Yes, it sucks, and significant constant pain 24/7 can be very demoralizing.

          I had significant symptoms- like you, I was always in constant pain, with flare-ups regularly, that took several days to calm down. In addition to that, I also had problems with the other muscle groups in the area getting sore from tensing up trying to crutch the problem. I had all the typical numbness and tingling in my fingers.

          One day I was at the range qualifying, and at the command from the 3 yard line, I drew my pistol, and as I brought it up to point-shoot, I saw it cartwheel out of my hand and land at the base of the target. It was the strangest thing, because my brain did not tell my hand to let go of it. I knew at that point that this was becoming a major deal.

          Sleeping was difficult. Once I found a pillow position that did not aggravate the pain, I would do just about anything to avoid moving.

          This all came to a head one day when one or more of the failing discs simply fell apart. I wasn't doing anything strenuous, it just happened. I spoke above about what the pain was like from that. The ER staff couldn't see it on their imaging, but a chunk of one of the discs had fallen into the channel that one of the nerves runs out through, and was pressing on it. When the surgeon got in there, he found it and removed it.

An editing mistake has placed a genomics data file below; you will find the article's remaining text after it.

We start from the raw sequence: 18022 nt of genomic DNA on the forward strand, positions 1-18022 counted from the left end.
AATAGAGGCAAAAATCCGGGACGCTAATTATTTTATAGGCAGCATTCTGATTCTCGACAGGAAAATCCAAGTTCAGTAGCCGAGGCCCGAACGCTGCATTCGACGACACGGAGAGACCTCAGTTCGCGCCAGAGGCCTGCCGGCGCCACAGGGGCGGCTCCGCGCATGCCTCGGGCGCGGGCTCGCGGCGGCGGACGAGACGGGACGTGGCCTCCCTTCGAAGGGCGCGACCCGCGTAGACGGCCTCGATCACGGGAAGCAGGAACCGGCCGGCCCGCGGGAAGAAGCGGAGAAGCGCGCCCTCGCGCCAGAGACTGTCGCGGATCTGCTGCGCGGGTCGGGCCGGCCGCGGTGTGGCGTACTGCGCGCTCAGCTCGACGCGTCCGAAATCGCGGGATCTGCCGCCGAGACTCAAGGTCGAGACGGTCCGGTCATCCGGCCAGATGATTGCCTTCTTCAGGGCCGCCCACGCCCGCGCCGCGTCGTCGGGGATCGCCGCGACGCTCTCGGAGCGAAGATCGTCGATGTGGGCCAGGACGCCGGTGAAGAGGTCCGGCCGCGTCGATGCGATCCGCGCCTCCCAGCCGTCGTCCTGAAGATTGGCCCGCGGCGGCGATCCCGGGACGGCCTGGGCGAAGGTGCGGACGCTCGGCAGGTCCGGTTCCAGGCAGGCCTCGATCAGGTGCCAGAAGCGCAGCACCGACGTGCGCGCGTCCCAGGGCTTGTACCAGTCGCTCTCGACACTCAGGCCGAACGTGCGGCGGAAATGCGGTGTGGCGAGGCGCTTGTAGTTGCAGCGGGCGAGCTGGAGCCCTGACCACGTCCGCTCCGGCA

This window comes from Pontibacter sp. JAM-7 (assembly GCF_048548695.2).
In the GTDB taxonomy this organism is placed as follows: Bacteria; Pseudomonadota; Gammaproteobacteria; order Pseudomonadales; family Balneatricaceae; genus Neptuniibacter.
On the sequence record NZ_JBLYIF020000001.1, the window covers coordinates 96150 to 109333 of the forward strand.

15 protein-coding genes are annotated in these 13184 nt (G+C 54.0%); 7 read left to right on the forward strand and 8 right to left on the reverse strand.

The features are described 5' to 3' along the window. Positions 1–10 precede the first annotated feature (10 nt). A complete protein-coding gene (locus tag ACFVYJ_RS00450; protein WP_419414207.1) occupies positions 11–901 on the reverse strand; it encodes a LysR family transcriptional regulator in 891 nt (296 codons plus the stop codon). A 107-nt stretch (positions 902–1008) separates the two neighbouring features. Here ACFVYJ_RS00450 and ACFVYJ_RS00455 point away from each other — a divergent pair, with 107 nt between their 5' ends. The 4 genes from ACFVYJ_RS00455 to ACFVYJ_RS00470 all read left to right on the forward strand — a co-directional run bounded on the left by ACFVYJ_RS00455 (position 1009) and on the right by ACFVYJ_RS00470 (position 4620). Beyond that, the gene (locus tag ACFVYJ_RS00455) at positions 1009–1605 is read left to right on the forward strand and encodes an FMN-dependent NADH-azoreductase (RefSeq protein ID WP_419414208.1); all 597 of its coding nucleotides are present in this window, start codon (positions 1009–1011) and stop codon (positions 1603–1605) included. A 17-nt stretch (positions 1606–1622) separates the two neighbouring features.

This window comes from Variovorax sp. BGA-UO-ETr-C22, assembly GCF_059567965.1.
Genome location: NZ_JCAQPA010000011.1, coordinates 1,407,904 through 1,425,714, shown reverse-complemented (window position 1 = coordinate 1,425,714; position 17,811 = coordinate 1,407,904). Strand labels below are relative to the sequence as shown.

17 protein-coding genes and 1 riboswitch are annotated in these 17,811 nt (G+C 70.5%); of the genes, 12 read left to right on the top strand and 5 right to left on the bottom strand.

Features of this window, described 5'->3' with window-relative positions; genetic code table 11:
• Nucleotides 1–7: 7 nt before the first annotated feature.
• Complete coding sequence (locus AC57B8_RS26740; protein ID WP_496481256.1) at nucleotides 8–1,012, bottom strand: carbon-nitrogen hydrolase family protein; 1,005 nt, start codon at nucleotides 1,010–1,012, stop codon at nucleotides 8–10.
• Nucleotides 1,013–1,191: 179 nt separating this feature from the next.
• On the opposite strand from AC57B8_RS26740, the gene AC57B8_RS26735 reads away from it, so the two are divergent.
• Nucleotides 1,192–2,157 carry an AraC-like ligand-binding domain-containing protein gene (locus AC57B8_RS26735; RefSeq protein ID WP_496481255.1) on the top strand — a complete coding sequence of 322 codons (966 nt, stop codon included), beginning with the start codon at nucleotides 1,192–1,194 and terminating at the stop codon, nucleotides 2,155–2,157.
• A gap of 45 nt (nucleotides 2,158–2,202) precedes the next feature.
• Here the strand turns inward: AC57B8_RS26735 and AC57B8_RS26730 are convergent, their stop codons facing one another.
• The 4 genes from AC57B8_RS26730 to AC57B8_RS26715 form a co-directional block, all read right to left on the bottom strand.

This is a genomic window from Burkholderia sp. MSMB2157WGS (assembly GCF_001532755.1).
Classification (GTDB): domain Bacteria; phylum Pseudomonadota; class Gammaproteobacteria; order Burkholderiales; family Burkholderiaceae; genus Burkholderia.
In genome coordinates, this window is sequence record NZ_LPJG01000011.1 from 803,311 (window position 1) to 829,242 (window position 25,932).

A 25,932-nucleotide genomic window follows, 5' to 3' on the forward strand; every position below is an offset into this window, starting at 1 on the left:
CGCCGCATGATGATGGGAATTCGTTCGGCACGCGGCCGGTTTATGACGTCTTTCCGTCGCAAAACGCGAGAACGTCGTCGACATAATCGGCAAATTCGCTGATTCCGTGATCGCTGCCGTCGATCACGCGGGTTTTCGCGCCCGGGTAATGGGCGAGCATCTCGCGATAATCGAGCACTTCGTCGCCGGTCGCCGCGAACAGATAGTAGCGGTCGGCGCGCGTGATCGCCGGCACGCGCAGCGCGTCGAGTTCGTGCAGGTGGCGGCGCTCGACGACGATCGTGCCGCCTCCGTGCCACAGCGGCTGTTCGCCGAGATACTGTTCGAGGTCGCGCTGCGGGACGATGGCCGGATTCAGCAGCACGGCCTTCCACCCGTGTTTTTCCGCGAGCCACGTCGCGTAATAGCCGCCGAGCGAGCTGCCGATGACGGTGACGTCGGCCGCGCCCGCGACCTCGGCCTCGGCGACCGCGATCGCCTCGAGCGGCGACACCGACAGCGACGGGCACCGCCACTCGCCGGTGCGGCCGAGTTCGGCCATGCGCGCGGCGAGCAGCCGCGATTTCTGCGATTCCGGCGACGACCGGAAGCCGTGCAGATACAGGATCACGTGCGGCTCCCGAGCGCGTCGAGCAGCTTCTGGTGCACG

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          • #20
            Don't over-think this- surgery is always the last option, but when it's time to get it fixed, you won't need anyone to tell you that it's time to get it fixed, you'll be telling them.

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            • #21
              I don't know what your domestic situation is, but I simply could not have done this without an absolutely spectacular wife.

              It was already more than I deserved for her to deal with supporting me through my second academy at ages 43/44. Every academy is different, but the physical aspects of this academy were beyond the requirements to become a Navy SEAL.

              Then she put up with all my [email protected] leading up to my surgery, which was no little thing.